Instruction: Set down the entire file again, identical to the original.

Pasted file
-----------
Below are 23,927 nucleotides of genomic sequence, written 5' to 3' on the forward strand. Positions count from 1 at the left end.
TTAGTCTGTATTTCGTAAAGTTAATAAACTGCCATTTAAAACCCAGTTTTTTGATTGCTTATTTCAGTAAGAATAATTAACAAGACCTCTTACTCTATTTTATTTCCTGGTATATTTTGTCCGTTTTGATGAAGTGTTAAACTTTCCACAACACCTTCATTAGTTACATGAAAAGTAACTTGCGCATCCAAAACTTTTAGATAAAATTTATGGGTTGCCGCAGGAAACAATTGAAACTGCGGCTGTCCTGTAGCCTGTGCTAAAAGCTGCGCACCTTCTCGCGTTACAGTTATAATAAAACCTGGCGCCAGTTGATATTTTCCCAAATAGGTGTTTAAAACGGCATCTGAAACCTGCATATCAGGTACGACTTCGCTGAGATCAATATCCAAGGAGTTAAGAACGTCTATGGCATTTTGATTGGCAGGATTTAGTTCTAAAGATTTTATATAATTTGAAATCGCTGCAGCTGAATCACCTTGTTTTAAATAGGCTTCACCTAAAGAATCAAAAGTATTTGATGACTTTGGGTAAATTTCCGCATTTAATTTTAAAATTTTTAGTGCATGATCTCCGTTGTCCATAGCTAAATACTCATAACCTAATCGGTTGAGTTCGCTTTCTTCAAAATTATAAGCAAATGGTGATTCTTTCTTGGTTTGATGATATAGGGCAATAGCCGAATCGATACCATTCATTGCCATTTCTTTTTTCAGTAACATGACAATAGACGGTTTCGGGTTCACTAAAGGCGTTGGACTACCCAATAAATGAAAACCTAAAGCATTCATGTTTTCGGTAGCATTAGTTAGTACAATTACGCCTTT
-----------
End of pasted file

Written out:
Below are 23,927 nucleotides of genomic sequence, written 5' to 3' on the forward strand. Positions count from 1 at the left end.
TTAGTCTGTATTTCGTAAAGTTAATAAACTGCCATTTAAAACCCAGTTTTTTGATTGCTTATTTCAGTAAGAATAATTAACAAGACCTCTTACTCTATTTTATTTCCTGGTATATTTTGTCCGTTTTGATGAAGTGTTAAACTTTCCACAACACCTTCATTAGTTACATGAAAAGTAACTTGCGCATCCAAAACTTTTAGATAAAATTTATGGGTTGCCGCAGGAAACAATTGAAACTGCGGCTGTCCTGTAGCCTGTGCTAAAAGCTGCGCACCTTCTCGCGTTACAGTTATAATAAAACCTGGCGCCAGTTGATATTTTCCCAAATAGGTGTTTAAAACGGCATCTGAAACCTGCATATCAGGTACGACTTCGCTGAGATCAATATCCAAGGAGTTAAGAACGTCTATGGCATTTTGATTGGCAGGATTTAGTTCTAAAGATTTTATATAATTTGAAATCGCTGCAGCTGAATCACCTTGTTTTAAATAGGCTTCACCTAAAGAATCAAAAGTATTTGATGACTTTGGGTAAATTTCCGCATTTAATTTTAAAATTTTTAGTGCATGATCTCCGTTGTCCATAGCTAAATACTCATAACCTAATCGGTTGAGTTCGCTTTCTTCAAAATTATAAGCAAATGGTGATTCTTTCTTGGTTTGATGATATAGGGCAATAGCCGAATCGATACCATTCATTGCCATTTCTTTTTTCAGTAACATGACAATAGACGGTTTCGGGTTCACTAAAGGCGTTGGACTACCCAATAAATGAAAACCTAAAGCATTCATGTTTTCGGTAGCATTAGTTAGTACAATTACGCCTTT